There’s joy at Cunard, as the first of its iconic ocean liners prepares to set sail next month after more than a year of inactivity. But travel restrictions in many international ports have resulted in more itinerary changes and cancellations.
Cunard President Simon Palethorpe broke the news — both good and disappointing — in a video message on the Cunard website.
“On the 19th of July Queen Elizabeth’s crew and I will be welcoming guests on board as at long last we return to sailing. This will be a momentous day for Cunard as we finally get back to doing what we do best, hosting guests for fantastic holidays,” Palethorpe said.
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But the cruise executive says despite encouraging signs that the world is beginning to open up again thanks to “vaccine programs and other effective measures to manage COVID-19,” the return to international sailing is still filled with obstacles that have forced more changes and cancellations.
“Sadly, the path for a return to sailing across international waters is less clear and we are extremely sorry for the huge disappointment cancellations will cause for all guests who have been affected. Unfortunately, there are simply too many international ports of call affected by the ongoing complexities of COVID-19, which has sadly led to this decision.”
Following is a list of cancellations announced by Cunard today:
- The line has made the tough decision to cancel 2022 World Voyages on both Queen Mary 2 and Queen Victoria. The company said in a statement: “Due to the number of affected international ports of call, and uncertainty as to when restrictions in each will be lifted, it is highly unlikely that we will be able to operate world cruises early next year as planned. There are simply too many international ports of call affected to deliver a Cunard world cruise experience.”
- After completing a series of ‘UK Staycation’ voyages in October, Queen Elizabeth was scheduled to return to Australia for a five-month homeport season. But Cunard says that with the current forecasts for the lifting of restrictions in Australia, this will not be feasible. As a result, sailings on Queen Elizabeth between October 18, 2021 and March 9, 2022 have been canceled.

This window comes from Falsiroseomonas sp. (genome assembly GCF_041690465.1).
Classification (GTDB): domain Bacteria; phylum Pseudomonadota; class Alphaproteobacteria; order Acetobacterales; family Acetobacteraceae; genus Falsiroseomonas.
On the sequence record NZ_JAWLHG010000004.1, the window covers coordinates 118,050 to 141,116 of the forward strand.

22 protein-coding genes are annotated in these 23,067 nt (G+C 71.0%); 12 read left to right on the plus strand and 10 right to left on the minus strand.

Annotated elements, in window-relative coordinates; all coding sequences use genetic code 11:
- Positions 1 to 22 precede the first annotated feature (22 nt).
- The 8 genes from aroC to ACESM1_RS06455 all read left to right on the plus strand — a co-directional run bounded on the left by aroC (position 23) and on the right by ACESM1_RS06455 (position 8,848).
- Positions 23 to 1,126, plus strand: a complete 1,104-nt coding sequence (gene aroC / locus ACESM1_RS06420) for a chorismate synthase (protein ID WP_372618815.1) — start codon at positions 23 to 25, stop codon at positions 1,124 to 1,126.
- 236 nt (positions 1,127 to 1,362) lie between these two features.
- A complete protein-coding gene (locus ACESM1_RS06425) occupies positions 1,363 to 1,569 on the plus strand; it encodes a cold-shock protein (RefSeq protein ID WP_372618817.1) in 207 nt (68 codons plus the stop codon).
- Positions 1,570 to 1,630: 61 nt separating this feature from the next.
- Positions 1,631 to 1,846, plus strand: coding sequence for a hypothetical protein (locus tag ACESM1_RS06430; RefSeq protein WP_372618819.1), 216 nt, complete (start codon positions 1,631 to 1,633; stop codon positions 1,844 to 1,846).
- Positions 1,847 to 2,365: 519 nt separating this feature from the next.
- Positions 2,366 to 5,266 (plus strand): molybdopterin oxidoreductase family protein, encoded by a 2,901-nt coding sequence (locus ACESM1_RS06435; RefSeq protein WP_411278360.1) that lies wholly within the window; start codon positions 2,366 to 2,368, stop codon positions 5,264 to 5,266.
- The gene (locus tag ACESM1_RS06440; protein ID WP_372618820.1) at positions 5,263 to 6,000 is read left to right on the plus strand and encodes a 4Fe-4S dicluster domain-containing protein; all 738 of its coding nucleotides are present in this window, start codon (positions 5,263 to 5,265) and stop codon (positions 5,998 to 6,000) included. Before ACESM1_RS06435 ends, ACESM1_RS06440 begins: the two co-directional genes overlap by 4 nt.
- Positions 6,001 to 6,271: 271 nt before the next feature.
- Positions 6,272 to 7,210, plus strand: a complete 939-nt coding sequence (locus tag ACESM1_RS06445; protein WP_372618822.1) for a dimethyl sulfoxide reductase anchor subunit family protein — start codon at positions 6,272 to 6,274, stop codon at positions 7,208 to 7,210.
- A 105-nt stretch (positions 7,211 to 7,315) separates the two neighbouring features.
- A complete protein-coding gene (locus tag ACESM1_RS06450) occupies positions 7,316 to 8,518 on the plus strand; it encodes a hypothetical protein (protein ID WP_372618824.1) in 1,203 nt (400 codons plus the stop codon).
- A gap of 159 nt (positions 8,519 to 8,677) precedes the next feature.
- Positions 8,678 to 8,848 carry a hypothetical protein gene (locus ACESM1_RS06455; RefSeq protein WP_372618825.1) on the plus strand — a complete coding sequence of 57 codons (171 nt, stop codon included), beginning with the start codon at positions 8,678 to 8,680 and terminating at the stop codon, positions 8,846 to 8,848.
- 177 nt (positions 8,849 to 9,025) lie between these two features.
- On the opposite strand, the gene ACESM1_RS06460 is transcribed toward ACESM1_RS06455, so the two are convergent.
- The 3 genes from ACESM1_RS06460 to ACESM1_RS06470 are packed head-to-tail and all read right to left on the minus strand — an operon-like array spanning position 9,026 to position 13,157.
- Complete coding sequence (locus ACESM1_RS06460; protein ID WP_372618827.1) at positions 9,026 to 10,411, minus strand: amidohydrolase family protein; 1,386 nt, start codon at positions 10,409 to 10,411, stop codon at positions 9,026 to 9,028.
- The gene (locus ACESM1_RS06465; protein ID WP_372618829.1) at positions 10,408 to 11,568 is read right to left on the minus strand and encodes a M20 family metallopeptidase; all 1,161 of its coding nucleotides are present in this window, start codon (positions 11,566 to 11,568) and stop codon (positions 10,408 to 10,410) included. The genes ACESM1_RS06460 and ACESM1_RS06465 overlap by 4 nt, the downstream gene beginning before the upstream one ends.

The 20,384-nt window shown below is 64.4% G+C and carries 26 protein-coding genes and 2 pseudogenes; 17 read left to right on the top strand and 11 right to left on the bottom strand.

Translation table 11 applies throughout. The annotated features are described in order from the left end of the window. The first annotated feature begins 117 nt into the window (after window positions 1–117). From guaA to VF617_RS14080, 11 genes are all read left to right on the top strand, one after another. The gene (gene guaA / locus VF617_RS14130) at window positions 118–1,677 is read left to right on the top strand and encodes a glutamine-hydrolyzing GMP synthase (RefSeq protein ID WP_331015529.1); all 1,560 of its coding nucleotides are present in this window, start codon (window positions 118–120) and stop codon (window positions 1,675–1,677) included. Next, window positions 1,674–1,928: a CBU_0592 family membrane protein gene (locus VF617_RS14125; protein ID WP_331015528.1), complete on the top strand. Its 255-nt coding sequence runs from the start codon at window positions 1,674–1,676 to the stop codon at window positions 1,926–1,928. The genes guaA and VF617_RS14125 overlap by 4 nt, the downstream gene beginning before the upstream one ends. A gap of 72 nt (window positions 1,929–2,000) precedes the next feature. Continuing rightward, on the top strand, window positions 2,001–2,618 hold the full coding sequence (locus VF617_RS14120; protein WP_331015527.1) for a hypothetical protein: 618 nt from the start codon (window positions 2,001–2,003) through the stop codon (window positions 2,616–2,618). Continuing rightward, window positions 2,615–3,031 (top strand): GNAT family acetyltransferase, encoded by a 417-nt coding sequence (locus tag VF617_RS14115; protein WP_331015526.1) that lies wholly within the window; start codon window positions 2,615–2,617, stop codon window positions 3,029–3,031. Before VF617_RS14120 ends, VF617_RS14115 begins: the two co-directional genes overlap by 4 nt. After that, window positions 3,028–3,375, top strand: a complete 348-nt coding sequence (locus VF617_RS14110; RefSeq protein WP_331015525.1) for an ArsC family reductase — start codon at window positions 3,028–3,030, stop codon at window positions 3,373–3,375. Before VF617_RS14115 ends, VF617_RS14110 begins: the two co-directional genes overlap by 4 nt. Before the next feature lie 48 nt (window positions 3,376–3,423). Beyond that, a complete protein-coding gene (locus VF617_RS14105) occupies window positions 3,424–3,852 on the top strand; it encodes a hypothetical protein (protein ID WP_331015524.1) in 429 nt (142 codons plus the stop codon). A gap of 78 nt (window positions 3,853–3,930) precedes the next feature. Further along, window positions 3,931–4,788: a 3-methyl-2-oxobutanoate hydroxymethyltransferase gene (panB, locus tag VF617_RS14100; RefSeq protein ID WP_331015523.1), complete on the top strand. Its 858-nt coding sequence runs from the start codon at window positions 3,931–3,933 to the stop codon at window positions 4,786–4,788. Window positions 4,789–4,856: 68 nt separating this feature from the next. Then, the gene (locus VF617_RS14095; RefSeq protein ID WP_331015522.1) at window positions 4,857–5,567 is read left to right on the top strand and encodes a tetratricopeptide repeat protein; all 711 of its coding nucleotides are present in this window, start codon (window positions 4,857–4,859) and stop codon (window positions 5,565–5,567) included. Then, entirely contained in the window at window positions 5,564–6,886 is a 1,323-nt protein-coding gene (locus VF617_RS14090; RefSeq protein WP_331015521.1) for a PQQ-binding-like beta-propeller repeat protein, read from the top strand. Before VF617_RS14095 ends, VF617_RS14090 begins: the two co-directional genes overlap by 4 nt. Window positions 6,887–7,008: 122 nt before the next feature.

- The cruise line also announced that “due to the practicalities involved in returning the full Cunard fleet to service, we have made the decision to cancel Queen Victoria’s current scheduled 2021 voyages.” That ship will now remain out of service until late April 2022. The good news here is that five of Queen Victoria‘s sailings will transfer onto identical voyages aboard sister ship Queen Elizabeth. These voyages are V126, V128, V129, V130, and V201.
Cunard also announced several new options for its guests:
- After completing its summer season of UK voyages from Southampton, Queen Elizabeth will begin sailing internationally on October 13, with new voyages heading to the Iberian coast and the Canary Islands. Queen Elizabeth will leave the UK in mid-February 2022 to resume her previously scheduled season in Japan from April 13.
- Queen Mary 2 will resume sailing with a Transatlantic Crossing on November 14, 2021 as per her existing schedule, but will now sail on a series of voyages around the Caribbean between January and April 2022, with embarkation options from Southampton, New York, and Hamburg. She will resume her existing published schedule on April 24, 2022.
- After being laid up for a long stretch, Queen Victoria will embark on three new voyages departing from Southampton from April 22, 2022. Destinations include western Europe, the Baltics, and the Iberian Coast. The ship will resume her existing published schedule on May 20, 2022.
“We’re really excited about the new itineraries, such as Queen Mary 2‘s sailings around the Caribbean, and hopefully these will appeal to those looking for some much needed winter sun and those looking for adventure later this year and in 2022,” Palethorpe said.
All new itineraries described above will go on sale in July. Guests whose cruises have been canceled will automatically receive a Future Cruise Credit worth 125 percent of the standard deposit terms, and 100 percent of any additional payments. Alternatively, a 100 percent refund is available.